In North Carolina, voter and poll worker interference and intimidation cases are few and far between

In North Carolina, voter and poll worker interference and intimidation cases are few and far between

WILMINGTON, N.C. (WECT) – Conversations surrounding election integrity in the past several years have led to concerns of voter intimidation and harassment of poll workers but data provided by the North Carolina State Board of Elections shows these instances are few and far between.

As of Friday, more than 1.6 million voters in North Carolina cast early ballots for the General Election, and that number is now more than 2 million. In that time, there were 14 reports of possible voter intimidation, voter interference, and election official intimidation.

To put that into perspective that is just 0.000875 of all votes cast as of Nov. 4, 2022.

The chart provided by the North Carolina State Board of Elections shows there are 14 incidents they are investigating regarding election interference.

The chart provided by the North Carolina State Board of Elections shows there are 14 incidents they are investigating regarding election interference.

However rare, there are instances across Southeastern North Carolina, with four reported incidents of such actions, two in New Hanover County and two in Columbus County.

“The State Board and its law enforcement partners are monitoring several isolated incidents of possible voter or poll worker harassment or intimidation, as well as cases of aggressive campaigning outside polling places,” Pat Gannon, a spokesperson for the NCSBE said.

In New Hanover County the two incidents included, “Electioneer “harassing” students walking to class at a one-stop site; observer angrily confronting election official,” according to the NCSBE.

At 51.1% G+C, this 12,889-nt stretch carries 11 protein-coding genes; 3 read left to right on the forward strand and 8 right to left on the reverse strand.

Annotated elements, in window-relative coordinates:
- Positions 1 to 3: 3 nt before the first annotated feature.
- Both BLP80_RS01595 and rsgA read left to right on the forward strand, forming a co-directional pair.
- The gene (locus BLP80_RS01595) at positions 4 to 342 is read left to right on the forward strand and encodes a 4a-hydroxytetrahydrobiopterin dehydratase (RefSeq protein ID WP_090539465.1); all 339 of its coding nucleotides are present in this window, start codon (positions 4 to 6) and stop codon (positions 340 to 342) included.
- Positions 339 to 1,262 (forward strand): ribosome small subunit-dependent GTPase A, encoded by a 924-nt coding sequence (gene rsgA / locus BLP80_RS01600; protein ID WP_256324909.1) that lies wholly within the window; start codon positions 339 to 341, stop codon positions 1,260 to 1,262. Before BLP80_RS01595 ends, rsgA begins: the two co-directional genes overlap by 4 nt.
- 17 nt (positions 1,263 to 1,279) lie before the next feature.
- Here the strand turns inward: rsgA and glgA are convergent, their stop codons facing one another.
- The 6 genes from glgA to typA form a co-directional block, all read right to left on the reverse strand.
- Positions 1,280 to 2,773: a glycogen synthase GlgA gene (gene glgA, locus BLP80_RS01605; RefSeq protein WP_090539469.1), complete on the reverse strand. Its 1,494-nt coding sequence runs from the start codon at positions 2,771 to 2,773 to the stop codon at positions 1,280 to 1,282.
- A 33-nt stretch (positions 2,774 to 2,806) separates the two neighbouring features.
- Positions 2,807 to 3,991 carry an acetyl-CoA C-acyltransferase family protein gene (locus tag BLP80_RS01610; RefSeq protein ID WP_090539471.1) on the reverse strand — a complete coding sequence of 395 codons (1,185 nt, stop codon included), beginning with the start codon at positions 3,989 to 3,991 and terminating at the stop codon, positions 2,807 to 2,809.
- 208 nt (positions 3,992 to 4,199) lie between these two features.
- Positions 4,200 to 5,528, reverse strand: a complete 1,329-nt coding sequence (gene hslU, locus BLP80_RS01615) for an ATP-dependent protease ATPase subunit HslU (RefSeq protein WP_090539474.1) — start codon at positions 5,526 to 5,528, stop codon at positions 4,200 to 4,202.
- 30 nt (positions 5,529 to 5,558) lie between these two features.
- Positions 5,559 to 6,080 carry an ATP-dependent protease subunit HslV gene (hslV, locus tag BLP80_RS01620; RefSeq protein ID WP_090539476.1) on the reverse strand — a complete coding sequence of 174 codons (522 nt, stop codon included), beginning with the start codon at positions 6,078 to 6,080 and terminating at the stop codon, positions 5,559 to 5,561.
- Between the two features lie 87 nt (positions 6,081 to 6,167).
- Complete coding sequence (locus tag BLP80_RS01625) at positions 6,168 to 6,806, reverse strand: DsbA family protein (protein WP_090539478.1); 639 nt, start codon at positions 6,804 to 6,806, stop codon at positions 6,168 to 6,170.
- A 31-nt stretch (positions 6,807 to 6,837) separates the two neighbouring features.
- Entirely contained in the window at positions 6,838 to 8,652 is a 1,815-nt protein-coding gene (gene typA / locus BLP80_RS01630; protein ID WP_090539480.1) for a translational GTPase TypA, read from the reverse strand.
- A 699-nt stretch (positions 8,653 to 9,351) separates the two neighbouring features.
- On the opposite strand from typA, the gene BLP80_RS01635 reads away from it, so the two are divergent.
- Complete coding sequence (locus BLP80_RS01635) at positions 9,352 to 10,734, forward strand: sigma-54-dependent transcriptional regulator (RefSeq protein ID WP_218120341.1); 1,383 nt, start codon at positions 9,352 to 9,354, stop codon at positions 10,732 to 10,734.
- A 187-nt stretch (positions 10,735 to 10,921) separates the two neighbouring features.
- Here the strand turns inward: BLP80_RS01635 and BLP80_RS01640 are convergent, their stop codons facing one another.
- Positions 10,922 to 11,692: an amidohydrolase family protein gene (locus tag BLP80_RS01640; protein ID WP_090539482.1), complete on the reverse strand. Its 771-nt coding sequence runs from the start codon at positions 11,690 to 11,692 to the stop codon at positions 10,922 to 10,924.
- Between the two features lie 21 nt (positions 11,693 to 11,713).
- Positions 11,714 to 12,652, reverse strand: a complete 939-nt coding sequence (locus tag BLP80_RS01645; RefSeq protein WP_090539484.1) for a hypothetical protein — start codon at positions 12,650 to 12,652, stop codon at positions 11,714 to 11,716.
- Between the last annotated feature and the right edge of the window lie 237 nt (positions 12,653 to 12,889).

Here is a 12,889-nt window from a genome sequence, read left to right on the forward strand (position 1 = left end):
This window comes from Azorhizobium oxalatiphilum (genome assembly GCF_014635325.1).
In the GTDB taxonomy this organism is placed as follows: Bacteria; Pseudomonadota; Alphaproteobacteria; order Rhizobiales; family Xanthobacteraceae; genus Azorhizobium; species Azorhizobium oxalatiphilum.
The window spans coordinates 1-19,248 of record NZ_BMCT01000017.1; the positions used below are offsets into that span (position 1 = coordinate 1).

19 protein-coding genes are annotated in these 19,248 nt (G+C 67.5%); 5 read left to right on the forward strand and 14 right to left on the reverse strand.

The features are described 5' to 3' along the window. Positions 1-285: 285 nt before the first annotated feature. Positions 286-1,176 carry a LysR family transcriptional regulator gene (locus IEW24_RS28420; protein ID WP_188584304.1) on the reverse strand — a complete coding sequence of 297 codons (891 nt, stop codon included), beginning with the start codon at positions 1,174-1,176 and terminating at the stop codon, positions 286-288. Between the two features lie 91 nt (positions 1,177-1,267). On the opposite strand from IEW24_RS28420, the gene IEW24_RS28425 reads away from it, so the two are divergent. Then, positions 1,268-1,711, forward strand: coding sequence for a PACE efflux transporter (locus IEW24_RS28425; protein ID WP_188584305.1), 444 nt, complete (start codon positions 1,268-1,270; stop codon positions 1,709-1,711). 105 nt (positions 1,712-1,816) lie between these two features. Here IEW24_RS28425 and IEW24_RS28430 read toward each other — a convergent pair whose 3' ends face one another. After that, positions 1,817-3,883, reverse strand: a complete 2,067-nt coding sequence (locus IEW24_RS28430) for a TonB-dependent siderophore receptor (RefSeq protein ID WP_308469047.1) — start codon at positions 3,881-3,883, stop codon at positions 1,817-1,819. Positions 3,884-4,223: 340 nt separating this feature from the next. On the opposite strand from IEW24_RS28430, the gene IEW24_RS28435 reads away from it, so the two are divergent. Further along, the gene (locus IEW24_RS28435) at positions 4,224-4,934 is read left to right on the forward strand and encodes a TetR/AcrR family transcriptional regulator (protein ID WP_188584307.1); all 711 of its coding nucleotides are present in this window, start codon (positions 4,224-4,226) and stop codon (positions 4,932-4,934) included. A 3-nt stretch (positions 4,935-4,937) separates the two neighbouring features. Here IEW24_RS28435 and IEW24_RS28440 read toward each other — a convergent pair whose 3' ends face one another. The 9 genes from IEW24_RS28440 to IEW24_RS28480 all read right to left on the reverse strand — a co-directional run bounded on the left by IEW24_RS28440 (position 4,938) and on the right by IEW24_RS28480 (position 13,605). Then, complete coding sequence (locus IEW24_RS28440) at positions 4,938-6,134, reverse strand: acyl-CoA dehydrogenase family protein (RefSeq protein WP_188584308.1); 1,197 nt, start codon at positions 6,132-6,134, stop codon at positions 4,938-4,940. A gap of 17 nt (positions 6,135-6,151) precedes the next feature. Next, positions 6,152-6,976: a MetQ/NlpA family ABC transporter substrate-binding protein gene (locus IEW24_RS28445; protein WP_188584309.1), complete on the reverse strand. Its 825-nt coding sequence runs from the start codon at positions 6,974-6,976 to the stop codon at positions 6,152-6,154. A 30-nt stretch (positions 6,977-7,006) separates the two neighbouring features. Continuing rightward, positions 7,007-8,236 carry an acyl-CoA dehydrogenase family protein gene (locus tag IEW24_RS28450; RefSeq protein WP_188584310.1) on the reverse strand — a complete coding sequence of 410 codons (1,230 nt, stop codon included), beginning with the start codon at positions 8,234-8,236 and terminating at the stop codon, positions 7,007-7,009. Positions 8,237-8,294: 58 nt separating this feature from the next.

So far New Hanover County’s Board of Elections has not responded to a request about these two incidents or provided information as to who was involved with these occurrences.

In Columbus County, election officials, not voters, were involved in the two instances. The NCSBE states the incidents in question involved an “observer following one-stop workers in their car, photographing or filming workers.”

These situations were extremely egregious according to Karen Brinson Bell, Executive Director for the NSCBE.

“We did have a situation in another county where a one-stop worker was followed from the voting site to the elections office and then followed to their home. This is possibly the most egregious situation that we’ve had at this point in time, but none of this is okay. We want civility, we want people to be able to cast their ballot without fear of intimidation or interference,” she said.

On Monday the Department of Justice announced plans to be on-site to ensure voter rights are protected in Columbus County.

“Since the passage of the Voting Rights Act of 1965, the Civil Rights Division has regularly monitored elections in the field in jurisdictions around the country to protect the rights of voters. The Civil Rights Division will also take complaints from the public nationwide regarding possible violations of the federal voting rights laws through its call center. The Civil Rights Division enforces the federal voting rights laws that protect the rights of all citizens to access the ballot,” according to the DOJ.

It’s not just Columbus County or North Carolina the Civil Rights Division plans to be observing — there are five counties in North Carolina, and 24 states where they will be on Election Day.

In North Carolina, the jurisdictions where the DOJ plans to monitor are:

  • Alamance County, North Carolina;
  • Columbus County, North Carolina;
  • Harnett County, North Carolina;
  • Mecklenburg County, North Carolina;
  • Wayne County, North Carolina;

These types of actions aren’t just wrong they could lead to criminal charges as well.

“State and federal laws forbid intimidation or interference with the right of a voter to participate in an election, including hindering access to the voting place, whether inside or outside the buffer zone. The law also makes it a crime to interfere with election officials carrying out their duties. Penalties for violations include prison time, a fine, or both,” according to the NCSBE.

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